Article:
Here’s what you need to know about the symptoms, causes, and treatments for UTIs in cats.

Symptoms Of Urinary Tract Infections In Cats

Cat in litter box

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Regularly monitoring your cat’s litter box use will help you spot something out of the ordinary and find out if they’re suffering from a urinary tract infection.

If you notice that your feline has stopped peeing in the litter box or is trying to go but no urine is coming out, then that’s a strong sign something is wrong.

If you see your kitty visiting the litter box way more frequently than they usually do, or if they’ve started to pee in inappropriate places other than the litter box, then that’s also an indication that something is amiss.

More serious urinary tract infections can also result in blood in the urine or your cat wailing or howling while going.

If you notice any of these symptoms, keep monitoring how your cat pees and contact your vet. Let them know if symptoms continue to worsen.

Causes Of Urinary Tract Infections In Cats

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Unfortunately, the specific causes of urinary tract infections in cats are unknown.

One suspected cause is urinary stones, which result when minerals collect together in the urinary tract.

Bacterial infections and viruses, along with parasites, can also result in a urinary tract infection in a cat.

Stress can aggravate a urinary tract infection; although, it’s not usually the primary reason behind the issue.

Treatments For Urinary Tract Infections In Cats

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Many feline urinary tract infections can clear up without medical assistance; although, that doesn’t meant the symptoms won’t recur. That’s why it’s important to talk to your vet about treatment.

If you visit a vet with a cat who’s showing urination problems, they might collect urine samples and order an abdominal ultrasound if they suspect the cause is a blockage in the urethra. In less severe cases, prescription cat food is often recommended to help clear up the problem.

In general, as a cat owner, you’ll need to make sure your feline’s litter box is always clean, fresh water is on offer, and the cat is eating an appropriate diet, which your vet can help you with.

It’s also vital to provide a stress-free living environment for cats who’ve suffered from a UTI.

Has your cat ever suffered from a urinary tract infection? How did you treat it? Let us know in the comments below!

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Can Cats Eat Dog Food? Is Dog Food Safe For Cats?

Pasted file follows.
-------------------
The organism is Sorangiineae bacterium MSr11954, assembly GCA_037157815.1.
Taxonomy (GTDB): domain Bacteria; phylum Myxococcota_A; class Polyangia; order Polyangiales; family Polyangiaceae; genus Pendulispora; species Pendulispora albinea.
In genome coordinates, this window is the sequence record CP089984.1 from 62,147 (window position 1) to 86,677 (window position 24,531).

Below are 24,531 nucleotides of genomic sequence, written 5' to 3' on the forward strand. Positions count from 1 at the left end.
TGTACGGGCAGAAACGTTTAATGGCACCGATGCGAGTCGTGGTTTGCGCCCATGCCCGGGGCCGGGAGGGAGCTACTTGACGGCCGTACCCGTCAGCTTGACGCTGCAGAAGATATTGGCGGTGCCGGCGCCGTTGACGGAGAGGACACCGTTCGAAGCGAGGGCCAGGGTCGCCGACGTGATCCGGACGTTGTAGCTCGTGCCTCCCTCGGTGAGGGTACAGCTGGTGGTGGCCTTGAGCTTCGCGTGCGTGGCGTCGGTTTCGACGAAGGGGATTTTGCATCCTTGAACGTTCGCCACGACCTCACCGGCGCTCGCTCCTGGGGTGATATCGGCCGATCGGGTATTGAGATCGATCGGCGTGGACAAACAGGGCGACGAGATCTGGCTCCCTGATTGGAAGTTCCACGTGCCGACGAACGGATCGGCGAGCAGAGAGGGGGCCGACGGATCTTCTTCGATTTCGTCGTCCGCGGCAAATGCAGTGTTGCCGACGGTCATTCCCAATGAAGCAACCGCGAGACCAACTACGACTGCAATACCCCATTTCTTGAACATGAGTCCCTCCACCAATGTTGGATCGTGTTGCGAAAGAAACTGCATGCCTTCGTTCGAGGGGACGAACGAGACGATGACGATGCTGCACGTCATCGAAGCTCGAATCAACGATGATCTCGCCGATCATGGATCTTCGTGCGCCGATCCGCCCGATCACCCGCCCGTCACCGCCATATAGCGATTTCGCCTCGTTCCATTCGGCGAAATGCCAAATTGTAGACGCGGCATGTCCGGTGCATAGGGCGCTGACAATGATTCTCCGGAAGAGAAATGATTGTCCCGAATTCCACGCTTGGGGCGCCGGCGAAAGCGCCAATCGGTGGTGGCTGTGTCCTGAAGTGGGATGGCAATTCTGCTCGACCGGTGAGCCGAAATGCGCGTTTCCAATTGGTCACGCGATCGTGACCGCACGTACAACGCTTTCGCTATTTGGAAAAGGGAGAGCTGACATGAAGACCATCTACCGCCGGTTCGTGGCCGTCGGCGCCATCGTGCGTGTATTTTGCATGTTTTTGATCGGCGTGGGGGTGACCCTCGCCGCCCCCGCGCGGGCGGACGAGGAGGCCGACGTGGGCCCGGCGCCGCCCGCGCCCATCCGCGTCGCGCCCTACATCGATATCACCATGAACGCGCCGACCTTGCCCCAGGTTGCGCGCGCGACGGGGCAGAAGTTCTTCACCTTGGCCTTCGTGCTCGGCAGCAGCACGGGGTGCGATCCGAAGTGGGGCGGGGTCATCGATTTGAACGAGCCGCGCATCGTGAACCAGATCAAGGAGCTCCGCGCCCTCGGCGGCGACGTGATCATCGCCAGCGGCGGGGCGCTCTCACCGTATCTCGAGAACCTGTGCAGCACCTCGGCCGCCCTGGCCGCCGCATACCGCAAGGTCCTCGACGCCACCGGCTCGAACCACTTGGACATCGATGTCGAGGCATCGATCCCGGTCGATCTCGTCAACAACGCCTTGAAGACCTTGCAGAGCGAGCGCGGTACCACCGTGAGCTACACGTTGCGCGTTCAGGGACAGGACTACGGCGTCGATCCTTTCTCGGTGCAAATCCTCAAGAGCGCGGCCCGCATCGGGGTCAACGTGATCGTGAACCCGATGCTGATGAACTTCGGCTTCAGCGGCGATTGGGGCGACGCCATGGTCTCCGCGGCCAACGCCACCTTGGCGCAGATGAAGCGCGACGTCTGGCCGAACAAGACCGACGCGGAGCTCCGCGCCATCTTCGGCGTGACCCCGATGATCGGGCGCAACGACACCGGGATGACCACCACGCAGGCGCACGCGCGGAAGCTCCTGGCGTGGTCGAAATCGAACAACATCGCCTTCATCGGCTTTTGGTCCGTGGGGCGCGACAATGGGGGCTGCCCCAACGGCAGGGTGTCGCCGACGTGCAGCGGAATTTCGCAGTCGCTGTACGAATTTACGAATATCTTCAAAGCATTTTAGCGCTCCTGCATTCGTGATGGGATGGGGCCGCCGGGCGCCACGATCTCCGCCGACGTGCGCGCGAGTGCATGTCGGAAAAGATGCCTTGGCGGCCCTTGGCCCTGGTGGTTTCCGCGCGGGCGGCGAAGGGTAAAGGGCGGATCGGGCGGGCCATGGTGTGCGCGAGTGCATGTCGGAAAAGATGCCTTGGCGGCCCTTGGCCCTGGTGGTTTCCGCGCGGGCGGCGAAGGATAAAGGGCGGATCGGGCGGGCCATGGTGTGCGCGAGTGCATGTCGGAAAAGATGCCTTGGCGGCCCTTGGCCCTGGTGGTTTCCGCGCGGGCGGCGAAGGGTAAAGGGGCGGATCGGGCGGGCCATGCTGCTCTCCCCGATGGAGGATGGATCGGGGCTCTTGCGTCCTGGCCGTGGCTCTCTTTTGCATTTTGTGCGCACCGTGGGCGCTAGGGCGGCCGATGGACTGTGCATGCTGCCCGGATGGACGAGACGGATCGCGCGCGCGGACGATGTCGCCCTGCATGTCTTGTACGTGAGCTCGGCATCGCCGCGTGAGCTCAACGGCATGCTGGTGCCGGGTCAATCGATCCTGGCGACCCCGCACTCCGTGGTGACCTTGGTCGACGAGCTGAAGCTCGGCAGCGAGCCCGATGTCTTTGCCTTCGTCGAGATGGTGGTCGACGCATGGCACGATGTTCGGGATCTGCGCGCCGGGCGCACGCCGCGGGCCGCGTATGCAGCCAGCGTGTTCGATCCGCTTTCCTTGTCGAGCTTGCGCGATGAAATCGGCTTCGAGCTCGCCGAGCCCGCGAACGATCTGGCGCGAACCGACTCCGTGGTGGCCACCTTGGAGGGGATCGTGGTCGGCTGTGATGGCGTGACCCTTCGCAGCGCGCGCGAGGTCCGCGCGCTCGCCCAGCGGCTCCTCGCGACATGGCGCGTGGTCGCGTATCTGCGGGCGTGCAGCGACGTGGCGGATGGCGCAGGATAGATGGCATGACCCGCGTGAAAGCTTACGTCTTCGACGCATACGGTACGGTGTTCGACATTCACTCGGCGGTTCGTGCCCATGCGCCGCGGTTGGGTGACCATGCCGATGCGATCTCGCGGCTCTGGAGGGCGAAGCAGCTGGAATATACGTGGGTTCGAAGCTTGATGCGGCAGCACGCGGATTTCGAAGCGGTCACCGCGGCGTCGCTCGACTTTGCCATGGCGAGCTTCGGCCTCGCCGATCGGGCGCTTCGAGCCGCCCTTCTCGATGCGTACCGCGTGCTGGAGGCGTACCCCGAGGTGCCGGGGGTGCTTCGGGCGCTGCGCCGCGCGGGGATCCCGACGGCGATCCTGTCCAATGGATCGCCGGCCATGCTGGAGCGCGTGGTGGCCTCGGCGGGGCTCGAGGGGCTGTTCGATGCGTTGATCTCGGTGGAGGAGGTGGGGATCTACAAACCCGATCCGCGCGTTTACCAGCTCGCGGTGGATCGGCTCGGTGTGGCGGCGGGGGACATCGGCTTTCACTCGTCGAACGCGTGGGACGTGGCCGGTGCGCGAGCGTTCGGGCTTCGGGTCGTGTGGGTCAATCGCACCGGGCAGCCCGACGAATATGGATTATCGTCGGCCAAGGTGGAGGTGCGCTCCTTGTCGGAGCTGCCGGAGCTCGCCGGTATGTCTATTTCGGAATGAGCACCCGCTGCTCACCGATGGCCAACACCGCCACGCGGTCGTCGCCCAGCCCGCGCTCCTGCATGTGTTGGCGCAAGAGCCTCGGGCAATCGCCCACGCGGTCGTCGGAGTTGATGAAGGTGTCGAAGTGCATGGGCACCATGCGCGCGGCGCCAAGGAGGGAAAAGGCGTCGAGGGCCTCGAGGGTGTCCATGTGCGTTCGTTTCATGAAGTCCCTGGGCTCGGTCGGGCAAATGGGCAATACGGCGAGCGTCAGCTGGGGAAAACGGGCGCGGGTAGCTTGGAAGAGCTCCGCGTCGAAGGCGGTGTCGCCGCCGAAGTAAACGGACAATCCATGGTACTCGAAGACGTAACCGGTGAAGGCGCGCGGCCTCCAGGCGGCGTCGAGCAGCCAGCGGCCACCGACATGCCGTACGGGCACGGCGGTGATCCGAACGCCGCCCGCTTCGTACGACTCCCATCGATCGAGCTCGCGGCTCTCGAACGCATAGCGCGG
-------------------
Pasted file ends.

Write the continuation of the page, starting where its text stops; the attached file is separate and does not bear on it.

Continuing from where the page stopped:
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Can cats eat dog food? The short answer is no, they shouldn’t. Even though it’s probably not deadly for your cat to take a bite or two of dog food, they shouldn’t indulge very often in their canine pals‘ dinner.

While sneaking in the occasional bit of dog food won’t always result in an medical emergency for your cat, there are a number of reasons why cats should not be fed food meant for dogs.

Here’s why your cat should not eat dog food, even if they have done so before without serious issues.

Why Can’t Cats Eat Dog Food?

Cat and dog eating

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There’s a fundamental difference in the dietary needs of cats and dogs, and that means commercial cat and dog foods are prepared differently.

Cats are obligate carnivores, which means they need to get most of their nutrition from eating other animals. Dogs, on the other hand, are omnivores, so they can feast on both plants and meats for their nutrition. Feeding your cat dog food risks depriving your cat of their essential dietary needs.

Secondly, there are more specific nutrients that cats require from their food. Vitamin A is essential and must be part of your cat’s food, whereas dogs are able to turn beta-carotene into vitamin A. This means most commercial dog foods won’t provide your cat with enough vitamin A.

Taurine is an essential amino acid that cats also require in their food. Once again, a dog’s body is able to make its own taurine, whereas a domestic cat will rely on their food to supply it.

What Cat Health Issues Can Come From Eating Dog Food?

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If your cat does not get enough taurine in their diet, they can find themselves suffering from a range of illnesses that include deafness, blindness and heart issues.

If not provided with the correct amount and balance of vitamins in their diet, a cat could become lethargic, suffer from gastrointestinal ailments, experience seizures, and even die.

So while you don’t need to panic if your cat somehow sneaks into some of the dog’s food, do not be tempted to feed them dog food on a regular basis.

Have you ever lived with a cat who kept trying to eat dog food? How did you keep it away from them? Let us know in the comments below!

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Can Cats Have Olive Oil? Is Olive Oil Safe For Cats?

Olive oil bottle

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Can cats have olive oil? The short answer is yes, most cats can. However, there are a few things you should consider and precautions you should take before you add olive oil to your cat’s food.